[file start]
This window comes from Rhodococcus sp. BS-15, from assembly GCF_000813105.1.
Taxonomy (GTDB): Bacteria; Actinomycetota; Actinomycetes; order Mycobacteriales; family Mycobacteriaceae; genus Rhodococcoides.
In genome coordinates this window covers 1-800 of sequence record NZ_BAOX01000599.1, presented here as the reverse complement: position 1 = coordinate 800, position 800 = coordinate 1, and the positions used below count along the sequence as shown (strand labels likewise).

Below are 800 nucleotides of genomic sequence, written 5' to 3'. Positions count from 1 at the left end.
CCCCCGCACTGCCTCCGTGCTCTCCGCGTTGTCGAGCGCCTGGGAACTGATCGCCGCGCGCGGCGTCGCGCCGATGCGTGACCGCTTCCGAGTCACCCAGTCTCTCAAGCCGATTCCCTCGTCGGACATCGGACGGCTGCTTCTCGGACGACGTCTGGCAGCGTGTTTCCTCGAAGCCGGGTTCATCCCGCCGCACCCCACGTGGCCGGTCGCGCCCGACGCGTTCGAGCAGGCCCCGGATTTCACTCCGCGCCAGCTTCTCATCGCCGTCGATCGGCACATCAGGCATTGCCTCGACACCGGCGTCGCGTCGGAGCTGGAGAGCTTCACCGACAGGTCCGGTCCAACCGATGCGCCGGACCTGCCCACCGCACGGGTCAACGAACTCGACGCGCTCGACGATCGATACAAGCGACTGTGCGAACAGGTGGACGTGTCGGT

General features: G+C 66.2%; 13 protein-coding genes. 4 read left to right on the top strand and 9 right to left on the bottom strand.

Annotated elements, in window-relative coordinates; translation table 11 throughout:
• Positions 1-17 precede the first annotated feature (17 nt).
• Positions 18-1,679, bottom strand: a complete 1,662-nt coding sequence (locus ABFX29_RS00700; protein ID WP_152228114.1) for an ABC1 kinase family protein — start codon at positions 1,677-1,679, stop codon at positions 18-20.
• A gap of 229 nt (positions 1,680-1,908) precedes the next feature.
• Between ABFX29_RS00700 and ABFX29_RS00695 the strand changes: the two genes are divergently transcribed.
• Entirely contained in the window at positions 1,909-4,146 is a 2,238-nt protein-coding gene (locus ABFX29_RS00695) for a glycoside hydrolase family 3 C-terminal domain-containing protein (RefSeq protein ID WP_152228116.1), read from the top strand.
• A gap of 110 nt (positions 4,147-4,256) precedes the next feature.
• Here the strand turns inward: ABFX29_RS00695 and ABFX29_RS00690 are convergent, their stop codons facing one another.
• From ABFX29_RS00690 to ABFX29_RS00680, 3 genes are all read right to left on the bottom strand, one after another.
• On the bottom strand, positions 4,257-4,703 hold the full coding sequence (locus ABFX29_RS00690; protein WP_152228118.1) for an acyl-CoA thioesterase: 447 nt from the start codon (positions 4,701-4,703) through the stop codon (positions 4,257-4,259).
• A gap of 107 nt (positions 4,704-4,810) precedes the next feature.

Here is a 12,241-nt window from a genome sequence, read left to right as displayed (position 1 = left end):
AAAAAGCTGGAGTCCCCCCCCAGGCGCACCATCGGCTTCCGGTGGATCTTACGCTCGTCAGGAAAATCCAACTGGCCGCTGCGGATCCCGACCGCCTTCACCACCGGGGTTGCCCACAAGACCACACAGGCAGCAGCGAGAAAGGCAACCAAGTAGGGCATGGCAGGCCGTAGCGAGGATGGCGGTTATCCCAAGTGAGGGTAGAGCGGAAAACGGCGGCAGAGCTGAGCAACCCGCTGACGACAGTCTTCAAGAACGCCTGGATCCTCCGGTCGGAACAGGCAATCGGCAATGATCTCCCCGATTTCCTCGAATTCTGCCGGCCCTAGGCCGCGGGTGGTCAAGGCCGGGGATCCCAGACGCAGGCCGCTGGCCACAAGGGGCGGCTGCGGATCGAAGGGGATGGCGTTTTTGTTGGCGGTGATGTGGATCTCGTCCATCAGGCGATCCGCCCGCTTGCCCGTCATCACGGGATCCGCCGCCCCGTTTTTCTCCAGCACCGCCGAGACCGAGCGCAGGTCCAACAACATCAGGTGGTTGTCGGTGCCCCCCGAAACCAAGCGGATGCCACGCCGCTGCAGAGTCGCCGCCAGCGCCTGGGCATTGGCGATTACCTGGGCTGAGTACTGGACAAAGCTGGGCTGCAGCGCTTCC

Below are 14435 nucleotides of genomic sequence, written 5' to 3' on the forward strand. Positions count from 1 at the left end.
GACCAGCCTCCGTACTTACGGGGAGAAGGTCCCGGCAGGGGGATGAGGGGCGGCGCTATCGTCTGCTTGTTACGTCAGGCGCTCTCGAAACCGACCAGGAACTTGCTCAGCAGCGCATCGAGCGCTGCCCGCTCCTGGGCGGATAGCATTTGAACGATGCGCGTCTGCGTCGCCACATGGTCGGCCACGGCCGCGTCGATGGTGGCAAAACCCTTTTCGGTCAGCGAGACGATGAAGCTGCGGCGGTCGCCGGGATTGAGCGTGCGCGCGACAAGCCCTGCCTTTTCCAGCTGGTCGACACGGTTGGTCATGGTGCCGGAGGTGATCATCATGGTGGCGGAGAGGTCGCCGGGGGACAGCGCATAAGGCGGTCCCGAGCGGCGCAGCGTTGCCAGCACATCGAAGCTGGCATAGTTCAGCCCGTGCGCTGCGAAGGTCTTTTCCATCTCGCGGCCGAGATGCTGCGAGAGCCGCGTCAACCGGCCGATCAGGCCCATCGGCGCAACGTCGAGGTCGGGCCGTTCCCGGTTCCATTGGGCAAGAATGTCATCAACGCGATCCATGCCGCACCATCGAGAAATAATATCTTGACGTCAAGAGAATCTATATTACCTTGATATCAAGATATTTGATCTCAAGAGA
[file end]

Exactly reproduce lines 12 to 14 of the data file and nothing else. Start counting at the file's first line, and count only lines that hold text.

• Entirely contained in the window at positions 1,909-4,146 is a 2,238-nt protein-coding gene (locus ABFX29_RS00695) for a glycoside hydrolase family 3 C-terminal domain-containing protein (RefSeq protein ID WP_152228116.1), read from the top strand.
• A gap of 110 nt (positions 4,147-4,256) precedes the next feature.
• Here the strand turns inward: ABFX29_RS00695 and ABFX29_RS00690 are convergent, their stop codons facing one another.